And this means you must adhere to your Vat duties.
Here are the Vat responsibilities of a farmer…
According to the Practical Vat Loose Leaf Service, if your enterprise is farming and your gross income in a 12-month period is more than R1 million, you're legally liable to register for Vat as a vendor.
The Loose Leaf adds that if standard-rated supplies (for example, wheat) and zero-rated sales (for example, vegetables) amount to more than R1 million, you must register as a vendor.
If you're starting or have started with a farming activity where you're continuously or are regularly carrying on the activity, but, because of a long development phase, will only receive income after a period of time, you can still apply for registration as a Vat vendor.
Here's an example: James begins cultivating peach orchards. He has tremendous start up and maintenance costs and he'll only receive income from the peach trees when they mature and bear fruit several years down the line.
James can still register for Vat from day one, as he'll eventually receive income. He'll also be entitled to claim all his input tax from the first day and will only show his output tax when he actually sells the peaches.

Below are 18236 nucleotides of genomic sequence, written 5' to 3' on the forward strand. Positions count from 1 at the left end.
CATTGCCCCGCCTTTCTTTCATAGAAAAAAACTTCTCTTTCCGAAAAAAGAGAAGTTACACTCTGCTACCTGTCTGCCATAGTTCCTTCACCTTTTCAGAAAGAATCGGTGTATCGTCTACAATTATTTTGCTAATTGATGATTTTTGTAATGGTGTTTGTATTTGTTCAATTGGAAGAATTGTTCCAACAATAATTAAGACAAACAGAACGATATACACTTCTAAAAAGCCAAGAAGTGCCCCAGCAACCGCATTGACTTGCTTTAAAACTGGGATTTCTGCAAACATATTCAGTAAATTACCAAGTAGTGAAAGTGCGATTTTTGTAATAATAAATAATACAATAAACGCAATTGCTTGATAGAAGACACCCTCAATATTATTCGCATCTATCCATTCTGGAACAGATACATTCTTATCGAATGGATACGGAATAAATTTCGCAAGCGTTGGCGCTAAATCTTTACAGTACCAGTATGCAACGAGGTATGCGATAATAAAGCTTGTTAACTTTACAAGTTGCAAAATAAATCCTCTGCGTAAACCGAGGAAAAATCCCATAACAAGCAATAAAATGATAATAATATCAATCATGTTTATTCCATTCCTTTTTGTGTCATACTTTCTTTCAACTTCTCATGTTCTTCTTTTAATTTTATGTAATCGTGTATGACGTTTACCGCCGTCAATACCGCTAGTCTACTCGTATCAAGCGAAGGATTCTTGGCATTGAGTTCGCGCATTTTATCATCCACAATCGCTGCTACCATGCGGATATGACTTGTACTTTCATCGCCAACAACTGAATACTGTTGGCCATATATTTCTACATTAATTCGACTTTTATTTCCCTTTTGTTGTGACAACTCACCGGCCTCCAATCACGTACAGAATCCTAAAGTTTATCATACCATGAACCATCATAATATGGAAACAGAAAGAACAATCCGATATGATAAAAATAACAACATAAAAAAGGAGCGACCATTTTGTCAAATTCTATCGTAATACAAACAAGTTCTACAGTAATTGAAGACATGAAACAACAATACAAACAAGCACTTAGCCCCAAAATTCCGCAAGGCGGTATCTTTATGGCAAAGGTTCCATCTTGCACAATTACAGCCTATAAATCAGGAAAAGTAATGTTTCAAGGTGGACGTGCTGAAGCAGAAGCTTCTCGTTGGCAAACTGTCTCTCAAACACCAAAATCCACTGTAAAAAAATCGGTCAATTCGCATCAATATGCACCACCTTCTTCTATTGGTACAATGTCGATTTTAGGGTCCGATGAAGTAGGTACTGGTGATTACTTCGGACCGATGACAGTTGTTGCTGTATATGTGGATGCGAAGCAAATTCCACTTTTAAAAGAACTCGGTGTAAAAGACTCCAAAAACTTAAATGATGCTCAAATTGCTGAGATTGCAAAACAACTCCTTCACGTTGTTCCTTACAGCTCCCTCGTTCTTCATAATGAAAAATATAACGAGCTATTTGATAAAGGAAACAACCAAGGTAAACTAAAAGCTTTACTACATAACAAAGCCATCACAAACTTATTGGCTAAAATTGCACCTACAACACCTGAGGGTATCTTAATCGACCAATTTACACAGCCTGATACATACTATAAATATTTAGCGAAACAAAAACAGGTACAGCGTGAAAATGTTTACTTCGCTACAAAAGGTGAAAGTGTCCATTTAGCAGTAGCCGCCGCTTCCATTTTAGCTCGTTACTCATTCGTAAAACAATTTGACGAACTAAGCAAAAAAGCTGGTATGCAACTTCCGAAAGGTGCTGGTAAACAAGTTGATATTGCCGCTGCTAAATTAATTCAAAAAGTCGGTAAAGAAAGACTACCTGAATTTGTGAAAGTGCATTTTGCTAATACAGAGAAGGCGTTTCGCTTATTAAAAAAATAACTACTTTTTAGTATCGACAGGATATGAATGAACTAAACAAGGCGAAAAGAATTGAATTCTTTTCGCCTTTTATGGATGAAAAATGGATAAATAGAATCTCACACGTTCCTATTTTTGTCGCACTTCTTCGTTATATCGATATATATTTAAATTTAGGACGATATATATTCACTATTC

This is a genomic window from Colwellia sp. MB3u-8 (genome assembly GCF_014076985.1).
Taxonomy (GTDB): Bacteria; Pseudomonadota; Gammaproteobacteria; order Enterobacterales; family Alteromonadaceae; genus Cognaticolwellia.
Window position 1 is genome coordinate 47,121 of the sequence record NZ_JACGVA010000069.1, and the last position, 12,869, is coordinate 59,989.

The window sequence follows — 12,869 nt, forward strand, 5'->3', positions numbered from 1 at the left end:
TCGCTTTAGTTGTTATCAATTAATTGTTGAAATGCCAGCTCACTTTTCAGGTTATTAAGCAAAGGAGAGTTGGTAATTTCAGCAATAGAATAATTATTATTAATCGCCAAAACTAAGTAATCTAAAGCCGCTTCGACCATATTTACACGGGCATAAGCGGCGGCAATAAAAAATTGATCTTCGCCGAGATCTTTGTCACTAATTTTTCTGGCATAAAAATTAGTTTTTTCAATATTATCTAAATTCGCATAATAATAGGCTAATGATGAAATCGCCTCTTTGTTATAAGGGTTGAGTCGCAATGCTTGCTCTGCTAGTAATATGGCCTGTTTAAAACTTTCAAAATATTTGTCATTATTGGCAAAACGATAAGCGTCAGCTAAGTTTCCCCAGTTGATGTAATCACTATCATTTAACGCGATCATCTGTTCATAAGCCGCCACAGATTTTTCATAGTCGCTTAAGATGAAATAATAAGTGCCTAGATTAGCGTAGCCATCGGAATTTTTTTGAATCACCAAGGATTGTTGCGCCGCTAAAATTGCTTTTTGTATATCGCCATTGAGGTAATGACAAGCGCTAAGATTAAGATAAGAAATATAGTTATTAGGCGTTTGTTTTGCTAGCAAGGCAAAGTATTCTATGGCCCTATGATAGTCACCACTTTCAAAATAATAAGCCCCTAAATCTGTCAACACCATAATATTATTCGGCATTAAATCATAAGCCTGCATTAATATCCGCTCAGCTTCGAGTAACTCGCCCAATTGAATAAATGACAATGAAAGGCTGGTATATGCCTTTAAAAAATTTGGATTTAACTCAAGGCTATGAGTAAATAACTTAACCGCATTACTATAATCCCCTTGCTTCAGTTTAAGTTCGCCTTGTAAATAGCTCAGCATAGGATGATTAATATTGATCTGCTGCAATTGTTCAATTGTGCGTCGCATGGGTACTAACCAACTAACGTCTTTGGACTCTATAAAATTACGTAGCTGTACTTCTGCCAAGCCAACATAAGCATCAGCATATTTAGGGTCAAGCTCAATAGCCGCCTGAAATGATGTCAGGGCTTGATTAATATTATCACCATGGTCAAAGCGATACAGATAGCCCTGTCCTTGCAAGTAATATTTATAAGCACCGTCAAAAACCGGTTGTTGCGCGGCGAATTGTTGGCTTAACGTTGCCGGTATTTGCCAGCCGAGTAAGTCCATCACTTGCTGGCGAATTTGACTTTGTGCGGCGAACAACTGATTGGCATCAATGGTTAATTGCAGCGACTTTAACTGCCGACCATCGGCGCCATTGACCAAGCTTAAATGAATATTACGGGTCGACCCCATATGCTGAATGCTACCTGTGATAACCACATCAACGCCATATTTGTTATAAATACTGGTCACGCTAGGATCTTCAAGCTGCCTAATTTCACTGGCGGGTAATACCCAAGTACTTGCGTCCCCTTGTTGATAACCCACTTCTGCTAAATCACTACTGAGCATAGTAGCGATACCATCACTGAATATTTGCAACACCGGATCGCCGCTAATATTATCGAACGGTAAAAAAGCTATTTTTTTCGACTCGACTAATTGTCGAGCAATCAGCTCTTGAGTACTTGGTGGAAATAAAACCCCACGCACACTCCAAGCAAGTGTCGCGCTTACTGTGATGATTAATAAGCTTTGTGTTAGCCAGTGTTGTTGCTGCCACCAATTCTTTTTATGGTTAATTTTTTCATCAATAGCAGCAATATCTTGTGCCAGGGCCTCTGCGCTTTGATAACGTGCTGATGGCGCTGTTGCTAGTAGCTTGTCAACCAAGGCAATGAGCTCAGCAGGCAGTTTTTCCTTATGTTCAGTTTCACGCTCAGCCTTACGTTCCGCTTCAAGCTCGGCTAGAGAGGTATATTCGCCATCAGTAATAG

What happens after you've registered for Vat as a farmer?
Be warned: If your annual farming income in a 12-month period goes above R1.5 million, you must notify SARS and request that your tax period be changed to a two-monthly one.
The onus is on you to do this. Don't wait for SARS to make this change.
If SARS makes the change, it'll do so back-dated to the point where you exceeded R1.5 million (they check this on your financial statements). And this means SARS will raise penalties and interest at 10%.
What about zero-rated supplies?
The sale of many farming supplies is zero-rated. These include:
Some of the inputs you can claim, but may not be aware of, include: